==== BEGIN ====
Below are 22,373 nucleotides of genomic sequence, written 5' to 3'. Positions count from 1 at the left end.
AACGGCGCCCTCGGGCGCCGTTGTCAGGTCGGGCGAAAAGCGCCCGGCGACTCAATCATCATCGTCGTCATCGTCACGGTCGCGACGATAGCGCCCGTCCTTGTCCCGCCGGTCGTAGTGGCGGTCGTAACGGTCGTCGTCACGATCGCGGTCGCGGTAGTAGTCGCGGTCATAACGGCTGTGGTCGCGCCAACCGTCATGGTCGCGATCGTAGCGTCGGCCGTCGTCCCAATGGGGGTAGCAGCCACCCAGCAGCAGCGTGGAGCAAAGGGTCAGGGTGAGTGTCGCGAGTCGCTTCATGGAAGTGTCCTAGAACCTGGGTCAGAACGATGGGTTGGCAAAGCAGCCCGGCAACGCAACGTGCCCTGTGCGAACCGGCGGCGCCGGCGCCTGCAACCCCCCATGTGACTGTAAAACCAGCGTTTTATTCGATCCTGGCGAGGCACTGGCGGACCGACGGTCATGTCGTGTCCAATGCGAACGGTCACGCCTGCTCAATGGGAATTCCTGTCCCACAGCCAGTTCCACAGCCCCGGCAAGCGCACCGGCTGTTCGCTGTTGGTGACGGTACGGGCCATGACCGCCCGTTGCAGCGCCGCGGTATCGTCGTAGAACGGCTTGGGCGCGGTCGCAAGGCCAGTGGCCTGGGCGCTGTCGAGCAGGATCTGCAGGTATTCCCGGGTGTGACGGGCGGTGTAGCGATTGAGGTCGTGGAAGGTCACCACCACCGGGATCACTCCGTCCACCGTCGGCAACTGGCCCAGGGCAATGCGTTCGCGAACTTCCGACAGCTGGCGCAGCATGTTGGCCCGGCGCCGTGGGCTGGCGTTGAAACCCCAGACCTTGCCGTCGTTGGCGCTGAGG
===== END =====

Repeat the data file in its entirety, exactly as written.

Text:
Below are 22,373 nucleotides of genomic sequence, written 5' to 3'. Positions count from 1 at the left end.
AACGGCGCCCTCGGGCGCCGTTGTCAGGTCGGGCGAAAAGCGCCCGGCGACTCAATCATCATCGTCGTCATCGTCACGGTCGCGACGATAGCGCCCGTCCTTGTCCCGCCGGTCGTAGTGGCGGTCGTAACGGTCGTCGTCACGATCGCGGTCGCGGTAGTAGTCGCGGTCATAACGGCTGTGGTCGCGCCAACCGTCATGGTCGCGATCGTAGCGTCGGCCGTCGTCCCAATGGGGGTAGCAGCCACCCAGCAGCAGCGTGGAGCAAAGGGTCAGGGTGAGTGTCGCGAGTCGCTTCATGGAAGTGTCCTAGAACCTGGGTCAGAACGATGGGTTGGCAAAGCAGCCCGGCAACGCAACGTGCCCTGTGCGAACCGGCGGCGCCGGCGCCTGCAACCCCCCATGTGACTGTAAAACCAGCGTTTTATTCGATCCTGGCGAGGCACTGGCGGACCGACGGTCATGTCGTGTCCAATGCGAACGGTCACGCCTGCTCAATGGGAATTCCTGTCCCACAGCCAGTTCCACAGCCCCGGCAAGCGCACCGGCTGTTCGCTGTTGGTGACGGTACGGGCCATGACCGCCCGTTGCAGCGCCGCGGTATCGTCGTAGAACGGCTTGGGCGCGGTCGCAAGGCCAGTGGCCTGGGCGCTGTCGAGCAGGATCTGCAGGTATTCCCGGGTGTGACGGGCGGTGTAGCGATTGAGGTCGTGGAAGGTCACCACCACCGGGATCACTCCGTCCACCGTCGGCAACTGGCCCAGGGCAATGCGTTCGCGAACTTCCGACAGCTGGCGCAGCATGTTGGCCCGGCGCCGTGGGCTGGCGTTGAAACCCCAGACCTTGCCGTCGTTGGCGCTGAGG